(n, _) <- nodes,
                 (n, _) <- nodes,
                 n - n' == 1 && n `mod` width /= 0 ]
             ++ [(n, n', wall n Horizontal) |
                 (n,_) <- nodes,
                 (n',_) <- nodes,
                 n - n' == width ]
        wall n = let (y, x) = n `divMod` width in Wall (x, y)
A 3 × 3 grid. The edges are labeled with an (x, y) position and either Horizontal (—) or Vertical (|).

A 3 × 3 grid. The edges are labeled with an (x, y) position and either Horizontal (—) or Vertical (|).

Running edfsR over a starting maze will give us the list of walls that were knocked down—they’re the ones we don’t want to draw. We can easily go from this to the compliment list of walls to draw using the list different operator \\\\ from Data.List:

maze :: MonadRandom m => Int -> Int -> m [Graph.Edge]
maze width height =
  liftM (Graph.edges graph \\) $ edfsR (ghead graph) graph
  where graph = grid width height

Since a grid is always going to have nodes, we can use ghead safely.

This produces a list of edges to draw from the graph. To actually draw them, we would start by looking their labels up in the grid and then use the position and orientation to figure out the walls’ absolute positions. (My actual implementation keeps track of edge labels as it does the DFS.)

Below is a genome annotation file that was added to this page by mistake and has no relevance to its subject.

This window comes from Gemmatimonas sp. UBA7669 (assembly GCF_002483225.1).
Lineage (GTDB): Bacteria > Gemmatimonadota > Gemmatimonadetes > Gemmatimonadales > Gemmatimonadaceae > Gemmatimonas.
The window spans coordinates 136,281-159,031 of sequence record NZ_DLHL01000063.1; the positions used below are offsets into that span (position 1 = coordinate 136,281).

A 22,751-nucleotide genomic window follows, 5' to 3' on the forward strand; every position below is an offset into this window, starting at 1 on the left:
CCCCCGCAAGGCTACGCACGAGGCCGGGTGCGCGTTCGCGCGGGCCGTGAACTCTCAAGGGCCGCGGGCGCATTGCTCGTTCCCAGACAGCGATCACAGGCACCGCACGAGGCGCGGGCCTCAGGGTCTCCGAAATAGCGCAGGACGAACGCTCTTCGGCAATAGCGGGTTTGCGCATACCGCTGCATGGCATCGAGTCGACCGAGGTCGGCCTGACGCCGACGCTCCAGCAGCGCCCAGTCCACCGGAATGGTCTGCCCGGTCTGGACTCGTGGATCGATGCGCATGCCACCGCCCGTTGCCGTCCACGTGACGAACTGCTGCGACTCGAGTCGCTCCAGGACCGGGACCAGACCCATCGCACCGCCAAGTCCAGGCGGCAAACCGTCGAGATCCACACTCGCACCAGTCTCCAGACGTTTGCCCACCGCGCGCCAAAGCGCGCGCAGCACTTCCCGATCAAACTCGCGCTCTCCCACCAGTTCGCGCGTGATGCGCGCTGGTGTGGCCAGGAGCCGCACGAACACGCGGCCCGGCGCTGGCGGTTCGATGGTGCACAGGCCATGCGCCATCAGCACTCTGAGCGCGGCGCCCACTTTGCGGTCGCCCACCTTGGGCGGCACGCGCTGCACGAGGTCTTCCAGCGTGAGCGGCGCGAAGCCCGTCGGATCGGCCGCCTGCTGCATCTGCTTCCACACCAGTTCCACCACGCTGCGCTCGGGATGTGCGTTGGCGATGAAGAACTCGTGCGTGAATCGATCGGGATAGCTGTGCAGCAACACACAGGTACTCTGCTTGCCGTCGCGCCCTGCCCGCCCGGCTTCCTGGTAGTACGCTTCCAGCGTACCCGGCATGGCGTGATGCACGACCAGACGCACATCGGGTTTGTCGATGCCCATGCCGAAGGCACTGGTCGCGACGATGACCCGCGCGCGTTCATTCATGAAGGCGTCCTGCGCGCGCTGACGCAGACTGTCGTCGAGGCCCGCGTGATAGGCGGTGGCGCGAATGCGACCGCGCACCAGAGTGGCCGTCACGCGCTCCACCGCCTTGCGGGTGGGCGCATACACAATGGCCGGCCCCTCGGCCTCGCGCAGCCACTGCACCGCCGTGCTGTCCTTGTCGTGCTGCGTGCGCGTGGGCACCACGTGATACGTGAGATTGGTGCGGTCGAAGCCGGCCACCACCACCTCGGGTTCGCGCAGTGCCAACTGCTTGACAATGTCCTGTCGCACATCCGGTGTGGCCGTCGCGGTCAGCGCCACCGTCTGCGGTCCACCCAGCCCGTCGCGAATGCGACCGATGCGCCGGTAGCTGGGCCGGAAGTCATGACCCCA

All of the drawing code is in Draw.hs and uses cairo for the actual drawing. Cairo is a C library that provides something very similar to an HTML Canvas but for GtK; it can also output images. If you just want to play around with the mazes, you can draw one to a png with:

genPng defaults "my-maze.png" 40 40
A large 40 × 40 maze with all the default drawing settings.

A large 40 × 40 maze with all the default drawing settings.

More Fun

We now have a basic maze generating system using inductive graphs and randomness. If you want to play around with the code a bit, there are two interesting ways to extend this code: generating mazes from other shapes and using different graph algorithms.

Other Shapes